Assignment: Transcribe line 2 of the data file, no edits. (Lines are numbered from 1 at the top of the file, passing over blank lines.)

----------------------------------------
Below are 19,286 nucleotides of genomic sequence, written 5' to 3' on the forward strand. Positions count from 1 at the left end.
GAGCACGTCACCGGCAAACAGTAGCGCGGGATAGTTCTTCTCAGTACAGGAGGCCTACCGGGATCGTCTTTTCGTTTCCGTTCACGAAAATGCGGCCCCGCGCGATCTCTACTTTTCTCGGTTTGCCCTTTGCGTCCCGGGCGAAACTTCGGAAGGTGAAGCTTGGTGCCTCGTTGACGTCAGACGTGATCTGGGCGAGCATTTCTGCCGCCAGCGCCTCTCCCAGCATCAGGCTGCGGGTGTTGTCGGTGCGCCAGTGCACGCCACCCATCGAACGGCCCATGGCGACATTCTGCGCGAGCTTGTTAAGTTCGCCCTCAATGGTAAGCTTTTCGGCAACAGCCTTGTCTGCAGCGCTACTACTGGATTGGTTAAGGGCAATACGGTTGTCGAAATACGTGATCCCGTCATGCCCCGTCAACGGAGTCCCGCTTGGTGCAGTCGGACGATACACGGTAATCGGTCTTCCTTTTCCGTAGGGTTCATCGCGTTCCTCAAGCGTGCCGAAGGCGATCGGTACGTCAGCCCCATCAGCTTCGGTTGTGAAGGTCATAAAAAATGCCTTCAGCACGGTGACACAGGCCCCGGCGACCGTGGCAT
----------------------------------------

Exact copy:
GAGCACGTCACCGGCAAACAGTAGCGCGGGATAGTTCTTCTCAGTACAGGAGGCCTACCGGGATCGTCTTTTCGTTTCCGTTCACGAAAATGCGGCCCCGCGCGATCTCTACTTTTCTCGGTTTGCCCTTTGCGTCCCGGGCGAAACTTCGGAAGGTGAAGCTTGGTGCCTCGTTGACGTCAGACGTGATCTGGGCGAGCATTTCTGCCGCCAGCGCCTCTCCCAGCATCAGGCTGCGGGTGTTGTCGGTGCGCCAGTGCACGCCACCCATCGAACGGCCCATGGCGACATTCTGCGCGAGCTTGTTAAGTTCGCCCTCAATGGTAAGCTTTTCGGCAACAGCCTTGTCTGCAGCGCTACTACTGGATTGGTTAAGGGCAATACGGTTGTCGAAATACGTGATCCCGTCATGCCCCGTCAACGGAGTCCCGCTTGGTGCAGTCGGACGATACACGGTAATCGGTCTTCCTTTTCCGTAGGGTTCATCGCGTTCCTCAAGCGTGCCGAAGGCGATCGGTACGTCAGCCCCATCAGCTTCGGTTGTGAAGGTCATAAAAAATGCCTTCAGCACGGTGACACAGGCCCCGGCGACCGTGGCAT